I took our two winter pigs up to the slaughterhouse on Wednesday, and the visit there renewed for me the question of our place in the meat production industry. Every visit to every slaughterhouse that I’ve been to has been a powerful reminder to me of the contrast between our animal’s experience here at the farm, and their experience at the slaughterhouse. I don’t think that there is any nice way to provide the service that slaughterhouses provide, and I am confident that the ones that we take our business to are doing the work as well as it can be done, but the nature of the work is certainly unpleasant. I think that the collection and short-term housing of livestock for processing will inherently involve a strong dose of indignity if it is going to be done in a way that the facility can afford. I can imagine an idealized facility that pampers every animal and gently ushers them onto the kill-floor, but that level of care would bankrupt any business attempting it, and would slow production to unacceptable levels. Because of the shortage of facilities in New England, there is a good deal of pressure on slaughterhouses in our area to process animals quickly and efficiently, and to work through the high level of animals being delivered to them every day. That pressure demands that their systems be efficient, in both time and staffing, and under that pressure there is not a lot of space left to consider the animal’s experience.
That stands in contrast to the attention that we pay here at the farm to the experience of every animal that we raise, where growth, health and comfort are really the three principal issues that we consider for all of our livestock. We invest a lot of time and effort into the day to day care of all of our animals, as well as thought in the design and implementation of the systems in which we raise those animals. We are committed to giving every animal as much opportunity as is possible to live out the character and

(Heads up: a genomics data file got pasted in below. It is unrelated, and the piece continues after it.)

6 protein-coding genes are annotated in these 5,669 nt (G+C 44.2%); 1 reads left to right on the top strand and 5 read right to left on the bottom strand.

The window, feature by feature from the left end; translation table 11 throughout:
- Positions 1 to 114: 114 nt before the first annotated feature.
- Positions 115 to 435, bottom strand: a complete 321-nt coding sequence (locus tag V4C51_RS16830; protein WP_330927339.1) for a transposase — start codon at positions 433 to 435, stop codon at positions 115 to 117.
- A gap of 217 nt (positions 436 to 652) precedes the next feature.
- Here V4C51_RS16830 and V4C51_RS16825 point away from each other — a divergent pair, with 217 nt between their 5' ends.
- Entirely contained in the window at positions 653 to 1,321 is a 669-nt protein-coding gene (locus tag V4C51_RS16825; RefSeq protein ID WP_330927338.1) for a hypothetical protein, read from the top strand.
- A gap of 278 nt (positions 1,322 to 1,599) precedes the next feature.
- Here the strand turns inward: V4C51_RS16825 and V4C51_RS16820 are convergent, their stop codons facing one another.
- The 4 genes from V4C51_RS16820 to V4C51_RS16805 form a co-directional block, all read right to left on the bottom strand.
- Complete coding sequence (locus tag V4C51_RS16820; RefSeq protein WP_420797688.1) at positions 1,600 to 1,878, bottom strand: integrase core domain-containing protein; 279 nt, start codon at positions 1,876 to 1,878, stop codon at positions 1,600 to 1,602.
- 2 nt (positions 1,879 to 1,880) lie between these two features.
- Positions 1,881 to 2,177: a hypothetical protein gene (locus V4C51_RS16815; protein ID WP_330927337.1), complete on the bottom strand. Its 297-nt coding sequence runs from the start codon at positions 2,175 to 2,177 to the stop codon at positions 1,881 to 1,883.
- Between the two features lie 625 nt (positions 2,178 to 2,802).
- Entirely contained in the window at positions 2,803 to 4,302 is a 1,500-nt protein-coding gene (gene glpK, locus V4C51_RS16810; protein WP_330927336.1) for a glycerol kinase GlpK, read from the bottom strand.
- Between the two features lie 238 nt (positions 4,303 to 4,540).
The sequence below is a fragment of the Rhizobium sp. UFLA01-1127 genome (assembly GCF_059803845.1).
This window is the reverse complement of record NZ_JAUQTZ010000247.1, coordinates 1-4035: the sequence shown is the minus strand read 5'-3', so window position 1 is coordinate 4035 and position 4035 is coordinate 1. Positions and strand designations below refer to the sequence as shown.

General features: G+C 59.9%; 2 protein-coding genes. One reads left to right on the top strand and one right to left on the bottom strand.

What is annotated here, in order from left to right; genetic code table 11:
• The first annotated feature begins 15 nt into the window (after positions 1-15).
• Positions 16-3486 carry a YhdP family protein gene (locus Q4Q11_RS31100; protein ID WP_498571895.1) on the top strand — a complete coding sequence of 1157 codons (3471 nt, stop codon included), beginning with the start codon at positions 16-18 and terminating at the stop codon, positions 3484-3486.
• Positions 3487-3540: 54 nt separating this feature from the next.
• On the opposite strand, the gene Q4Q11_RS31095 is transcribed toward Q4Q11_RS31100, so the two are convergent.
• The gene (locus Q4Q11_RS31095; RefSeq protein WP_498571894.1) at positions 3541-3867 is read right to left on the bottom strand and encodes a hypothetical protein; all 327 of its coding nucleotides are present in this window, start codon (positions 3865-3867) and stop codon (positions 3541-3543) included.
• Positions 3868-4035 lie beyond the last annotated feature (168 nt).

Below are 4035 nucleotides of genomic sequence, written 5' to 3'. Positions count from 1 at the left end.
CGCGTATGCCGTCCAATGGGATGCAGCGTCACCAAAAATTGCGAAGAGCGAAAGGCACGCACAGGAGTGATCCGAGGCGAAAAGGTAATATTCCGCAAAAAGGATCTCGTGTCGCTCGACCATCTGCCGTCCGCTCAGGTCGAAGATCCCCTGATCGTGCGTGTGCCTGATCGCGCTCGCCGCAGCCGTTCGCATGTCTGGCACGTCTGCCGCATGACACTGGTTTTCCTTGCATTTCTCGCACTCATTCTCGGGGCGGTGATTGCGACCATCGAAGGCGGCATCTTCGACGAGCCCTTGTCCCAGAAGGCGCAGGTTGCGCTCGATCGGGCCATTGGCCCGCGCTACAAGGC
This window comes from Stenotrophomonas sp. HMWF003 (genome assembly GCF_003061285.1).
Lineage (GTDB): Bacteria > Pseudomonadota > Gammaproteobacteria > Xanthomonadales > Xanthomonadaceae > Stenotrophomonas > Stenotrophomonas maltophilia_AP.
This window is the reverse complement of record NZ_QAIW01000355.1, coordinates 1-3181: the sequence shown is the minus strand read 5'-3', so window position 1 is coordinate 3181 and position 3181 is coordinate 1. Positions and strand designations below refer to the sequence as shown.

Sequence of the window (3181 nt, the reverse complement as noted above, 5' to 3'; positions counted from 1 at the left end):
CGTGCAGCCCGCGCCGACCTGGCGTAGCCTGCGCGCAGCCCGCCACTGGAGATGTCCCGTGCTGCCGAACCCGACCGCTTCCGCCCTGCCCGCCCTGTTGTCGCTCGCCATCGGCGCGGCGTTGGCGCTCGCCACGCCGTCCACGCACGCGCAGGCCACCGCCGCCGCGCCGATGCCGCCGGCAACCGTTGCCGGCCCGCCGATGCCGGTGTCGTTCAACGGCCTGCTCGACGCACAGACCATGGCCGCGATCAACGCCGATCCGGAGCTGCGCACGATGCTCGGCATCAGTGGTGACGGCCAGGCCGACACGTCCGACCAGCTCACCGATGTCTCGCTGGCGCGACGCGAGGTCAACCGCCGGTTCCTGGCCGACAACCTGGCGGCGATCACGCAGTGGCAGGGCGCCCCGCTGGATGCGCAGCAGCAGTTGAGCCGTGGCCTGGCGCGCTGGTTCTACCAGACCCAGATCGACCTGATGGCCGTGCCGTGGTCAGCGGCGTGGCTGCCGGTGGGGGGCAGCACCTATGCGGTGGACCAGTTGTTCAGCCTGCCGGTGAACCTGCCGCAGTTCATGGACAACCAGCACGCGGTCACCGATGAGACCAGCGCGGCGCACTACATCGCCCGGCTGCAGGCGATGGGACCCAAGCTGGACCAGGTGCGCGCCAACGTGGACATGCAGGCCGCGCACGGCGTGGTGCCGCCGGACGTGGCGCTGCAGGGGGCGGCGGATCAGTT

design inherent to them, letting pigs root in the soil, chickens peck through the grass, and cows graze out on the pastures. Slaughtering and butchering these animals on the farm, completing the final step in the cycle that takes them from birth to our freezer, would be the approach that would best honor the effort that we have put into their upbringing, as well as the innate virtue in each animal. Processing our animals on-farm would mean that they never left the farm, that they stayed in our care throughout their entire lives, including until their very last moment, that they could avoid the stress of travel and of spending time at the slaughterhouse. However, there is currently no practical way to achieve this on-farm processing within the USDA inspection system which allows us to sell our meat commercially.
Our extended winter weather held on a bit longer this week, with several days of off-and-on snow, plenty of cold, wind and rain, and limited sun. The ten day forecast seems to imply that the pattern will change a bit next week, with ample sunshine and temperatures heading up into the sixties. The pastures have been inching slowly up over the past few weeks, but I think a dose of warm spring sun might get things really going out there as we head toward grazing season starting in early May. I hope to move our broiler chicks out into their pasture houses next week to make room for the layer chicks coming in the mail the following week, and I think they are ready to get out there and to start scratching through the grass and hunting bugs. Twenty piglets arrived at the farm on Thursday evening, and they have moved into our piglet training pen across the yard from the greenhouse at Sentinel Elm Farm. They came from the same farm as last year’s, born from the same sows, but
with a different boar. They look great, and we have started work on their summer area in the hope of moving them out there before the end of May. Work has also started on our milk room renovation, with most of the demolition completed this weekend, in hopes that new cement, plumbing, walls and electrical can start this coming week. We have our first cow of the spring due May 8th, so we are eager to get the milk room back in as close to working order as is possible before the milk starts flowing again.